When I read that Tom Elliott had left the Dons, the first words that came out of my mouth took my friend by surprise. In all honesty I was quite taken aback too, as it wasn’t the observation I had intended to make.
It was rather obvious that we would miss his aerial presence up front, and he was also in possession of a deft touch that belied his height and build – and Notts County and Yeovil’s goalkeepers would certainly attest to the powerful shot he had in his armoury, although as both of those wonder strikes came within a couple of weeks of each other in January 2016, that previously unforeseen power might have been explained by a particularly carnivorous Christmas or a hefty dental bill that made him take his frustration out on a football. His record of 15 league goals in 78 games is hardly anything to write home about, but his overall contribution was far greater than that return might have suggested.
Tom Elliott was also one of those players who “got” our club. I know there are people out there who detest that phrase but on this occasion I make no apology and seek no alternative as it’s entirely appropriate. Maybe there is nothing to “get” about Barnet or Morecambe, but there is something deeper to understand about AFC Wimbledon and he seemed to pick up on it very early on.
He was one of those players that came to us with something to prove – not just to us but to himself. A friend of mine who supports Cambridge United was quite ambivalent about him leaving, saying at the time that he had ability but seemed to lack the mental application required. “Let’s just say he’s not the kind of player who’d run through the proverbial brick wall for you – you wouldn’t find him playing with a cast on a broken wrist, he’d be more likely to miss a couple of games with a slight knock. If he ends up playing 20 games for you this season, I’ll be surprised but quietly very pleased.”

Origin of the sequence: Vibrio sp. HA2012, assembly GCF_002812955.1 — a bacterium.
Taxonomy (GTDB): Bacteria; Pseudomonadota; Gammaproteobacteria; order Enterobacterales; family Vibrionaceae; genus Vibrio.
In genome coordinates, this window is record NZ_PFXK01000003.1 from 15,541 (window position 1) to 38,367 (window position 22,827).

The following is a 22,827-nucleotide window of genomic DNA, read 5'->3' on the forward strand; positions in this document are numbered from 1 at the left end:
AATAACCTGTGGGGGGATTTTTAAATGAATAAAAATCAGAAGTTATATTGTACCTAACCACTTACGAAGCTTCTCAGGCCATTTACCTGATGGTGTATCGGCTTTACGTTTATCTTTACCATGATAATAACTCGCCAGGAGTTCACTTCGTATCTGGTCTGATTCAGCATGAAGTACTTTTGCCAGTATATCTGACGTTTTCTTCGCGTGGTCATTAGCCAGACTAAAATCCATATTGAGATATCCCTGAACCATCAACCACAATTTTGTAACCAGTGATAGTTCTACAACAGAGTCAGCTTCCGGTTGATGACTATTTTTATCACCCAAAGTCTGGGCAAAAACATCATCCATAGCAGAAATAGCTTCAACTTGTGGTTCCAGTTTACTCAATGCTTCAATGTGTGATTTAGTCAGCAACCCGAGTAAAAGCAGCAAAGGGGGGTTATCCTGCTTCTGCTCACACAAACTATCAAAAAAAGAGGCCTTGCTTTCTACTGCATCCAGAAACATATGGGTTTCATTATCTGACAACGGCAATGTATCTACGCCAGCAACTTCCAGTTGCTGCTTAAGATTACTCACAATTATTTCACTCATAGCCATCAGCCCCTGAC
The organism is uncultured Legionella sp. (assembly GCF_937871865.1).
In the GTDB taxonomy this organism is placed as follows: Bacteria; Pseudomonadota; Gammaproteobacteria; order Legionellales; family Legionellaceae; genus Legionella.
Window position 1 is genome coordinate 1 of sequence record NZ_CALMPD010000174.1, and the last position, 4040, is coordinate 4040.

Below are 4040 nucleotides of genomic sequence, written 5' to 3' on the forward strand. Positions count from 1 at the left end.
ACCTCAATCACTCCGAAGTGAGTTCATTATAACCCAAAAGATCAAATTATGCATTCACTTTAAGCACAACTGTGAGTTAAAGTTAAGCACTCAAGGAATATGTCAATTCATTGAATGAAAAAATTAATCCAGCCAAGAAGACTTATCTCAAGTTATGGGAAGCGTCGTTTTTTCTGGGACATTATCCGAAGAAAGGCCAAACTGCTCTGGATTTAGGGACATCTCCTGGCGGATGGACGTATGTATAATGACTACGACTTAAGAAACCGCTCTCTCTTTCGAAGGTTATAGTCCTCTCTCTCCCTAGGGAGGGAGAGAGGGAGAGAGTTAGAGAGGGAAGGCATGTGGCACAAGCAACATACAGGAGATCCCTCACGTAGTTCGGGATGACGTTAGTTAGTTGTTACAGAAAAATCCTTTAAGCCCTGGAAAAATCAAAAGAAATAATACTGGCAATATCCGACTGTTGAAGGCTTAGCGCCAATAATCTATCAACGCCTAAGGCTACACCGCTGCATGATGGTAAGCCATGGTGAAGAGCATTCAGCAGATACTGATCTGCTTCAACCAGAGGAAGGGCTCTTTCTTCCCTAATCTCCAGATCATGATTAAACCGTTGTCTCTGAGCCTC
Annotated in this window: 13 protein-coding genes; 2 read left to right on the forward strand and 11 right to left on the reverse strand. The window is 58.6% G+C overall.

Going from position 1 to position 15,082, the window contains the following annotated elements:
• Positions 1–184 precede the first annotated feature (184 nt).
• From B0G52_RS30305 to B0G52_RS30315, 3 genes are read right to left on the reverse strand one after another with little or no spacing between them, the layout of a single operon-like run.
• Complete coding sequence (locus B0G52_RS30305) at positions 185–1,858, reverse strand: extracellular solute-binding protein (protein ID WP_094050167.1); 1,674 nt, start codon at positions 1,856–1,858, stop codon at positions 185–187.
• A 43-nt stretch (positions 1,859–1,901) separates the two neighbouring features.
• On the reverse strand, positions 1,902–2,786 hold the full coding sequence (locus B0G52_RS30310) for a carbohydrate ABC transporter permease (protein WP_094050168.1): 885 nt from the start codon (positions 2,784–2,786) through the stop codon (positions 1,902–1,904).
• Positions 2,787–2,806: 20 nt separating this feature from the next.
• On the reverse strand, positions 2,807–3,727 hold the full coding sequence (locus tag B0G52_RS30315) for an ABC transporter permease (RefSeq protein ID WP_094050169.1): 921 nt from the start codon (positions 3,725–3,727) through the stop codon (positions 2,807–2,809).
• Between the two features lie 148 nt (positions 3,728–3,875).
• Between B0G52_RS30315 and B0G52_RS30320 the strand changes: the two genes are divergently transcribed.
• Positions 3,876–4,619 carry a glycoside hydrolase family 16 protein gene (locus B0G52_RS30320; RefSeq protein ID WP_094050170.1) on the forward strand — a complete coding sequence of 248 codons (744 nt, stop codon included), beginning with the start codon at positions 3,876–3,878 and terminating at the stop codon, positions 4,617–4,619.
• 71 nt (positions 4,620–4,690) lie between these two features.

He was also a player that really appreciated the support of the fans and at times appeared genuinely touched by the rapturous reception he would inevitably receive as he was substituted, even after he’d had a rare ineffective game. We won’t be hearing that song any more as we quite clearly haven’t got Tom Elliott, but another thing that has to be said is that no-one seems to begrudge him his move to the Championship – he wants to better himself, earn as much from football as he can and play at the highest level possible – and judging by his comments when he first signed for Millwall, he appreciated everything our club did for him as much as we appreciated what he did for our club.
So what was it that I’d said that had caused my fellow Don to react with puzzlement?
“We’re going to miss him defensively.”
I still stand by that. I genuinely believe that that is where we find our side slightly weaker than the last couple of seasons. How many times in his two years with us did he get his head to a corner and clear the danger for us? I’d argue that it was probably as many times as Robbo and Darius did. I dread to think how many more goals we would have conceded without Tom’s shiny pate deflecting a well-struck free-kick or corner out for a throw or another corner – particularly last season when our opponents’ dead ball delivery was markedly better. His defensive headers would travel 20 or 30 yards to safety as he managed to get as much accuracy into them as he did when he was attacking crosses at the other end.
At the recent Meet the Manager event, Neal Ardley revealed that his teams this season will be playing with a new style that eschews the traditional big centre forward in favour of smaller, pacier strikers. One of the reasons we’ve played with a target man since Neal arrived is the state of the pitch – meaning no disrespect to the ground staff whatsoever as you can’t make a silk purse from a sow’s ear – that dictated for most of the season the most potent form of attack was get it up to (for the previous two seasons) Tom and he’ll bring others into the game. With the newly-laid surface in place, Neal is convinced that we now have the basic tools to do the job he wants and I for one am looking forward to seeing Cody, Kwesi and Lyle execute those plans. However, with the tallest of those three players at 5ft 11ins, I can’t help but wonder who is going to be tasked with replacing the aerial ability of Tom Elliott in our penalty area.
// Kevin Borras